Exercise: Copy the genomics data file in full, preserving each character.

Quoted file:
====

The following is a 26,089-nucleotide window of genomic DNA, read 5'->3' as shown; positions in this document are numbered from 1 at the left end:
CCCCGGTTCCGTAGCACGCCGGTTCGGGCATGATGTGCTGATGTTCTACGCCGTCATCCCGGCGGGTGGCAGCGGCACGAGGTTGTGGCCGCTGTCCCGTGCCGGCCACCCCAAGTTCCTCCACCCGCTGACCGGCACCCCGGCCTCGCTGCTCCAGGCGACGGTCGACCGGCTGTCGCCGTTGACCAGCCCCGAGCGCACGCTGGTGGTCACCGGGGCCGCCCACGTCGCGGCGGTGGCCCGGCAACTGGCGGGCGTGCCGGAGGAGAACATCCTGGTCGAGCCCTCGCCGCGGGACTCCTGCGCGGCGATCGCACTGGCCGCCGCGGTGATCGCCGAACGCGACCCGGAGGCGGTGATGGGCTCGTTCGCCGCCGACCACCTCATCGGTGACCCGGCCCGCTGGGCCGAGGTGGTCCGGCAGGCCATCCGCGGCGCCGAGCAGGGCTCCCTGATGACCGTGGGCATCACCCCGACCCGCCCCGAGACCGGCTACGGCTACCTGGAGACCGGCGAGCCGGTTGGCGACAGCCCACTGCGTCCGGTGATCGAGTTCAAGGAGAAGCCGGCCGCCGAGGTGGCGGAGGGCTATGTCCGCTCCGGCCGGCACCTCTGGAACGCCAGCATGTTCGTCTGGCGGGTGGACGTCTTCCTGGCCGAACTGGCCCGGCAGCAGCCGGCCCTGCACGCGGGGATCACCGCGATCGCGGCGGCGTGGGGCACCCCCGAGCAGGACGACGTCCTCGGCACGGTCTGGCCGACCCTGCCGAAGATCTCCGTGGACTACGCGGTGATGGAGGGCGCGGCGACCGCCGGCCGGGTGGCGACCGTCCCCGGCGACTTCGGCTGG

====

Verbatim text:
The following is a 26,089-nucleotide window of genomic DNA, read 5'->3' as shown; positions in this document are numbered from 1 at the left end:
CCCCGGTTCCGTAGCACGCCGGTTCGGGCATGATGTGCTGATGTTCTACGCCGTCATCCCGGCGGGTGGCAGCGGCACGAGGTTGTGGCCGCTGTCCCGTGCCGGCCACCCCAAGTTCCTCCACCCGCTGACCGGCACCCCGGCCTCGCTGCTCCAGGCGACGGTCGACCGGCTGTCGCCGTTGACCAGCCCCGAGCGCACGCTGGTGGTCACCGGGGCCGCCCACGTCGCGGCGGTGGCCCGGCAACTGGCGGGCGTGCCGGAGGAGAACATCCTGGTCGAGCCCTCGCCGCGGGACTCCTGCGCGGCGATCGCACTGGCCGCCGCGGTGATCGCCGAACGCGACCCGGAGGCGGTGATGGGCTCGTTCGCCGCCGACCACCTCATCGGTGACCCGGCCCGCTGGGCCGAGGTGGTCCGGCAGGCCATCCGCGGCGCCGAGCAGGGCTCCCTGATGACCGTGGGCATCACCCCGACCCGCCCCGAGACCGGCTACGGCTACCTGGAGACCGGCGAGCCGGTTGGCGACAGCCCACTGCGTCCGGTGATCGAGTTCAAGGAGAAGCCGGCCGCCGAGGTGGCGGAGGGCTATGTCCGCTCCGGCCGGCACCTCTGGAACGCCAGCATGTTCGTCTGGCGGGTGGACGTCTTCCTGGCCGAACTGGCCCGGCAGCAGCCGGCCCTGCACGCGGGGATCACCGCGATCGCGGCGGCGTGGGGCACCCCCGAGCAGGACGACGTCCTCGGCACGGTCTGGCCGACCCTGCCGAAGATCTCCGTGGACTACGCGGTGATGGAGGGCGCGGCGACCGCCGGCCGGGTGGCGACCGTCCCCGGCGACTTCGGCTGG